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Be Careful Who You Tilt

Poker is a game of many things: it is a game of math, it is a game of problem-solving, it is a game of nerves, it is a game of luck, and it is a game of psychology. Many times a player’s strategy will involve putting another player on “tilt,” which means to get them emotionally worked up so that they make poor decisions during the course of the game.

Because luck is such a huge factor in poker, the only way to really control whether or not you are successful at it is by consistently making the best decisions. This means that someone on tilt has a disadvantage. But do you want to try and tilt everyone at the table? While some players have success doing so, it can be a dangerous endeavor.

Take, for example, a few world-class players during the second season of the Professional Poker Tour. The man who won the very first Professional Poker Tour, John Juanda, was involved in the hand with another professional player, Mike Esposito. There was plenty of table talk – many of these players knew each other – and someone mentioned raising a hand with 7 2 off suit, commonly believed to be the worst possible hand to start with in the game of Texas Holdem. John, usually very quiet at the table, made the comment that he “never raises with seven two off suit”. He was involved in the hand at the time, however, and faced a huge re-raise by Mike Esposito.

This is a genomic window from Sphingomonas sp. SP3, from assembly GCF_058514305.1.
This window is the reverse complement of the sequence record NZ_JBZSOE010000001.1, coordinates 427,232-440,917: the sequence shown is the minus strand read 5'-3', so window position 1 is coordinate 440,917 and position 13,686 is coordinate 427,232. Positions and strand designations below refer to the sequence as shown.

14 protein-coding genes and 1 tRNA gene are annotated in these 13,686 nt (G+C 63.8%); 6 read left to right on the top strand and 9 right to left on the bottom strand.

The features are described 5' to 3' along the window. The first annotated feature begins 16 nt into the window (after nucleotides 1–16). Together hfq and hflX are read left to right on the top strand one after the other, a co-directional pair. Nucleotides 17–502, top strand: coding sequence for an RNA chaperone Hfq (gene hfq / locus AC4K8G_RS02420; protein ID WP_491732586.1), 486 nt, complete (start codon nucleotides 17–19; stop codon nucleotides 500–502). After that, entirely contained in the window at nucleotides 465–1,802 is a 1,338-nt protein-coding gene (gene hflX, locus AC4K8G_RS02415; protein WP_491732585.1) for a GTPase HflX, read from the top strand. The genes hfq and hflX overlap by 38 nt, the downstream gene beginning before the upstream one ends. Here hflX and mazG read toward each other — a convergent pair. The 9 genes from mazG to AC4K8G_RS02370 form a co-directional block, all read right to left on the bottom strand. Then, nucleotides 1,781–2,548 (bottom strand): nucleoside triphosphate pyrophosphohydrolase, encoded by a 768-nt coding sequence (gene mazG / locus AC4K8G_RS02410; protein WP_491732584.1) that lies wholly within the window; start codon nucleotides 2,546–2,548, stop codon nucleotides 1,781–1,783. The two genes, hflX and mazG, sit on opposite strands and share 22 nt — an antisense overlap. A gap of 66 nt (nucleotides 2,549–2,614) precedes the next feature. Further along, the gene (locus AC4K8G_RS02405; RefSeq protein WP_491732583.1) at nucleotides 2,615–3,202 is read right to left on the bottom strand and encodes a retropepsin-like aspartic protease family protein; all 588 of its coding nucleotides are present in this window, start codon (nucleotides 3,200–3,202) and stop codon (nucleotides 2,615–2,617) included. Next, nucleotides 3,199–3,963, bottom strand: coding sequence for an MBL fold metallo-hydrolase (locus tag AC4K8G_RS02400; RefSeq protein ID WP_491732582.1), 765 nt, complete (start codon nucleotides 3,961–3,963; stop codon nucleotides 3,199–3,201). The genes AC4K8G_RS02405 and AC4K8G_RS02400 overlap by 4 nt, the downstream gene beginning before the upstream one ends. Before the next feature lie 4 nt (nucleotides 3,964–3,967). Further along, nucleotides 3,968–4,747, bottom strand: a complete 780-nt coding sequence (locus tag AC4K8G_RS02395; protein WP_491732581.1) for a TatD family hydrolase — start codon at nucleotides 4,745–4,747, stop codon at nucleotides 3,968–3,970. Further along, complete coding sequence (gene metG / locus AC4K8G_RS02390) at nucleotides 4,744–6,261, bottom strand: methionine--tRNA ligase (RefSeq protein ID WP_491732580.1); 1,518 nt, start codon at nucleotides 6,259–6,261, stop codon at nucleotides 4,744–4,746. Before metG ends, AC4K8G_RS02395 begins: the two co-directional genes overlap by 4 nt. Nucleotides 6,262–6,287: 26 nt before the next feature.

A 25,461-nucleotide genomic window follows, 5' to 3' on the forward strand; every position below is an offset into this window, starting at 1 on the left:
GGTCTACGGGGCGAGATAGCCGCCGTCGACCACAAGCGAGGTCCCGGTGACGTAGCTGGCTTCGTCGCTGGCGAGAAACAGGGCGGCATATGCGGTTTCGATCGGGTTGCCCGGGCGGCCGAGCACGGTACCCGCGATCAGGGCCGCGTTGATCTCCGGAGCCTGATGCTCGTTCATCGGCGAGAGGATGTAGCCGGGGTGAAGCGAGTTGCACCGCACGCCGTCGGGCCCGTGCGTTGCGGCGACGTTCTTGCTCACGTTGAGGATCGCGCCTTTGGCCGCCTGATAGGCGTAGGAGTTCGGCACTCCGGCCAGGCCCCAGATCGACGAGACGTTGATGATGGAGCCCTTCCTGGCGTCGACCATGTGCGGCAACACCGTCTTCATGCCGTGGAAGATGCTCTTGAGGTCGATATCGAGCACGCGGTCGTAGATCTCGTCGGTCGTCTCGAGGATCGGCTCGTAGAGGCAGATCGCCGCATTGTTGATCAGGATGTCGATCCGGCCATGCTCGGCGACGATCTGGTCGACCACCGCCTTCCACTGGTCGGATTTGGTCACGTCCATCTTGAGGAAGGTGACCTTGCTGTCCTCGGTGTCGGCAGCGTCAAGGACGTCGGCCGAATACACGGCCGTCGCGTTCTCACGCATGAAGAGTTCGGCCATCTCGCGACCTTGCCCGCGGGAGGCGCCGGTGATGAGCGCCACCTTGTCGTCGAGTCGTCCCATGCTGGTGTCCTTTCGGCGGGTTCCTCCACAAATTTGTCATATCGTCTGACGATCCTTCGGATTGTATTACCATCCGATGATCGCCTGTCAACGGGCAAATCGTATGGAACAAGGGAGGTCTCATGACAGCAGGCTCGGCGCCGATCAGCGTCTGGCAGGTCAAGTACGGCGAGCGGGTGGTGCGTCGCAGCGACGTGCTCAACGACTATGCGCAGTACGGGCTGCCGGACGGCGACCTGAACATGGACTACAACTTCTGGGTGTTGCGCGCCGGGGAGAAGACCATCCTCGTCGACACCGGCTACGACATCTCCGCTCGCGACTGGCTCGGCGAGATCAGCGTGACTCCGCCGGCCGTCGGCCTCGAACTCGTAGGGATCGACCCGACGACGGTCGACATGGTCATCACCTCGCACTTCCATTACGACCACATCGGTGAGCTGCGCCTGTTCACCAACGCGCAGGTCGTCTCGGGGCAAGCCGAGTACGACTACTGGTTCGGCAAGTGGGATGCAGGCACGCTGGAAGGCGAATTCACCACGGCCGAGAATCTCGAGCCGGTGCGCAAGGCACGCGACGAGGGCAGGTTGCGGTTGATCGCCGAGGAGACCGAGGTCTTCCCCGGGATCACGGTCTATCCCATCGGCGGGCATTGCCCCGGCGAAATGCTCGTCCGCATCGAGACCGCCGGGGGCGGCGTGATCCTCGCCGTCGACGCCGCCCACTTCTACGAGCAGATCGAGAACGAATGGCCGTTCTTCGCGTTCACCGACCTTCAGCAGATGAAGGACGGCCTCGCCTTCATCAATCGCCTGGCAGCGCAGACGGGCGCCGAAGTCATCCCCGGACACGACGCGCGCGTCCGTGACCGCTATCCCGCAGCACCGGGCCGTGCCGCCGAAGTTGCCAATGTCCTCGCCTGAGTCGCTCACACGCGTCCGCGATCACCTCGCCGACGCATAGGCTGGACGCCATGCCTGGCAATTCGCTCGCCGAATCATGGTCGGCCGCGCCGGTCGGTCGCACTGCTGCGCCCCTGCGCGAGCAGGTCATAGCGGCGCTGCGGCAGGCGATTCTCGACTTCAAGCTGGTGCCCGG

John folded his hand and Mike turned over his cards, revealing a stone cold bluff. He then made some comments about bluffing the title defender. It turned out that was an ill-advised idea.

In the very next hand John incredibly ended up with 7 2 off suit, and promptly raised. Mike was the only one in the hand with him, holding something decent like King Queen suited. Mike re-raised John. John promptly went all in. In this tournament only the winner got paid and everyone was close to the final table at this point: Mike folded. John turned over his seven two off suit and said “if you had just taken your win and not said anything, I would never have played this hand.”

The lesson? First, like all poker players, John Juanda finds truth to be a matter of convenience. Second – be careful in who you choose to tilt, because they may come gunning for you.


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